Current Distractions, April 2013 Edition

Hello friends, etc.

The thing that took up most of my time in April was preparing for and going to the Calgary Expo. Mainly I was just finishing up my costume at the last minute, but the whole event just devoured my time. I still read a fair amount of the third and fourth books of the Dark Tower series, though (i.e. the whole third book, closing in on half of the fourth). Also the Expo was a pretty fun time.

Also yesterday I made a loaf of bread that collapsed hilariously for some reason, so that's a problem I'm going to have to solve for the next loaf, because I have almost a full jar of yeast to use up, so homemade bread will hopefully become standard now until I go wherever else I end up going for work. Because yes, another thing that happened to me this month was that I finally got out of The North and back into The City. I'm still transitioning but trying to really get myself moving a little faster than I ordinarily would, so that I can take full advantage of being home.

Anyway, I have a post ready for tomorrow (would put it up today but it seemed kind of weird to do so).

Anthony Burgess on Finnegans Wake

I finally finished reading But Do Blondes Prefer Gentlemen? (a collection of Anthony Burgess' essays that I'd been reading since July '11) on Sunday night. I'm a decently big fan of his, but the collection could've been curated a bit better, I think.

Burgess is, as it turns out, way too much of a James Joyce fan, and I present here a page that I dog-eared several months ago:

The world has forgiven Joyce for the excesses of Ulysses, but it is not yet ready to forgive him for the dementia of Finnegans Wake. Yet it is difficult to see what other book he could well have written after a fictional ransacking of the human mind in its waking state. Ulysses Sometimes touches the borders of sleep, but it never actually enters its kingdom. Finnegans Wake is frankly a representation of the sleeping brain. It took Joyce seventeen years to write between eye operations and worry about the mental collapse of his daughter Lucia. He got little encouragement, even from Ezra Pound, that prince of avant-gardistes; his wife Nora merely said that he ought to write a nice book that ordinary people could read. But clearly Finnegans Wake had to be written, and Joyce was the only man dedicated or mad enough to write it.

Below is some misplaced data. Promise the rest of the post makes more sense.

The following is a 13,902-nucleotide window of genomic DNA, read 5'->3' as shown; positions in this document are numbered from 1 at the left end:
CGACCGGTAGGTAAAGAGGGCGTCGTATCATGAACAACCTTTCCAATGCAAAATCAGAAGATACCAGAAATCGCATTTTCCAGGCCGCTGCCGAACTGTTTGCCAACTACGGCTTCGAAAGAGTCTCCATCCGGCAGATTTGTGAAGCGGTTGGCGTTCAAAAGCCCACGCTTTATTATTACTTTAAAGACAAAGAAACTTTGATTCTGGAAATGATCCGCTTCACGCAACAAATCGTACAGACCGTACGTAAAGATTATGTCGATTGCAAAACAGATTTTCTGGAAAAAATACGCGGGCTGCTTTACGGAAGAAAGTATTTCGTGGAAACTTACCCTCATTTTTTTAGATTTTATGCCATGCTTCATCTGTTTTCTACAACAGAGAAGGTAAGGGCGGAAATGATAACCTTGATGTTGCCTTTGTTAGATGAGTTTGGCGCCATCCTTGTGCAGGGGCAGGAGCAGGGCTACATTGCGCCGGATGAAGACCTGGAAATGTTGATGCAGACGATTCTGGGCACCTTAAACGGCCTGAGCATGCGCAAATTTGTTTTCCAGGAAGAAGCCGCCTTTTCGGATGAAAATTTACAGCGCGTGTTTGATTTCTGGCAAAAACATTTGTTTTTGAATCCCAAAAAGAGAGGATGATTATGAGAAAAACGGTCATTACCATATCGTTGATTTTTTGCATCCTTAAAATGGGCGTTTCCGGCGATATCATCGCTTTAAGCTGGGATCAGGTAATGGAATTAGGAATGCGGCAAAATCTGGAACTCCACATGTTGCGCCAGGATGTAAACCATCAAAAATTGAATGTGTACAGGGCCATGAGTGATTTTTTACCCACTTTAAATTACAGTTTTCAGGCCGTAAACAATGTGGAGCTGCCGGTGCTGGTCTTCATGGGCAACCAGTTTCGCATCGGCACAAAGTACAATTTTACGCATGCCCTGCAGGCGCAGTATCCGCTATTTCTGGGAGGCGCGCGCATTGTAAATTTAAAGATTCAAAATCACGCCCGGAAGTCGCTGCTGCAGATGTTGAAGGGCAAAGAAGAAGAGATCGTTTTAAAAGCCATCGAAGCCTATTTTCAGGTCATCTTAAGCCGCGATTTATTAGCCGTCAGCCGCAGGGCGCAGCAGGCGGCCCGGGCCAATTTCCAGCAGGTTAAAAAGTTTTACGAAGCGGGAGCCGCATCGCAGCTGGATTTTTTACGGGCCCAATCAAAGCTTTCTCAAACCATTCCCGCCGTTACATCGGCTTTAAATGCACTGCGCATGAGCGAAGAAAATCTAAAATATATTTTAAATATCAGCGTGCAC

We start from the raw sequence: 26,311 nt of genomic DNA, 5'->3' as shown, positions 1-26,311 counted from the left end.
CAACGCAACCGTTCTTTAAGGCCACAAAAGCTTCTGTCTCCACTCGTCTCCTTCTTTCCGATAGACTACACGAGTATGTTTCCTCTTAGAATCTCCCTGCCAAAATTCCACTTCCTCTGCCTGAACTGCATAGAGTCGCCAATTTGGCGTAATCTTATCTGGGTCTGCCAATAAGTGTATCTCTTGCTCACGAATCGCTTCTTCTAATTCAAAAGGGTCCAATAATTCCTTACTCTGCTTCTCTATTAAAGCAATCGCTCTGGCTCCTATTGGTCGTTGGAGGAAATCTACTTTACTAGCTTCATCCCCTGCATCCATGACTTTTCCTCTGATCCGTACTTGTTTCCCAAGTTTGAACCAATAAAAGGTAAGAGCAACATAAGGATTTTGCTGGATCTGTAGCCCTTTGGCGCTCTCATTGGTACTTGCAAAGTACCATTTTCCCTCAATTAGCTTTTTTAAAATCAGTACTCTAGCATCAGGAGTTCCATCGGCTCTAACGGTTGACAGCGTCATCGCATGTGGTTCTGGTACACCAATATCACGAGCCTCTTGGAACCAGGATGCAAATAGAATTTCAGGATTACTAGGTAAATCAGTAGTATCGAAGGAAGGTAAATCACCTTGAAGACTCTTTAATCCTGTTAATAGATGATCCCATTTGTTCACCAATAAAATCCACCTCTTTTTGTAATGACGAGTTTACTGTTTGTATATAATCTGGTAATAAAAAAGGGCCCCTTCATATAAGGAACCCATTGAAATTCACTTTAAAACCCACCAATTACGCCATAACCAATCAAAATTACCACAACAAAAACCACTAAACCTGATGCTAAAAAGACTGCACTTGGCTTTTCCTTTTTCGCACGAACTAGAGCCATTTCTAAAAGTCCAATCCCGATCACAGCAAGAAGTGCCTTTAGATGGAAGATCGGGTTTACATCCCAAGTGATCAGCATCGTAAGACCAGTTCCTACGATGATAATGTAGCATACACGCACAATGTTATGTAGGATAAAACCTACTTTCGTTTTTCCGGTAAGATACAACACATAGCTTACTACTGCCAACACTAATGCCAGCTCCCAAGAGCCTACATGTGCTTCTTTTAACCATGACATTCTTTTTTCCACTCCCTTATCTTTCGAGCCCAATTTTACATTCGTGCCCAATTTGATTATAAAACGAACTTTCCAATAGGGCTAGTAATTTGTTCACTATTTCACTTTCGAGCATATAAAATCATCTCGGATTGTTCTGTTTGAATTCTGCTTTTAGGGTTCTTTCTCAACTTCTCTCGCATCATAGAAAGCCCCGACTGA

[... Here Burgess gets into "the plot" of Finnegans Wake and selected symbols within it, all very sensible and irritating ...]

There must be many people, and they of the most literate, who have opened the book and groaned wretchedly at what they found:

[... Here he quotes it, but I've already given sufficient samples I think ...]

It looks like nonsense, but it isn't. Joyce never wrote a line of nonsense in his life.

Burgess is a bit of a know-it-all, but he also seems to know everything, and is brilliant at the very least, so it's earned. I definitely don't agree with him on the necessity of Finnegans Wake or its lack of nonsense. But I still really like A Clockwork Orange.

I'm tagging this post with Anthony Burgess and Ulysses as well, since they'll be relevant in several years' time.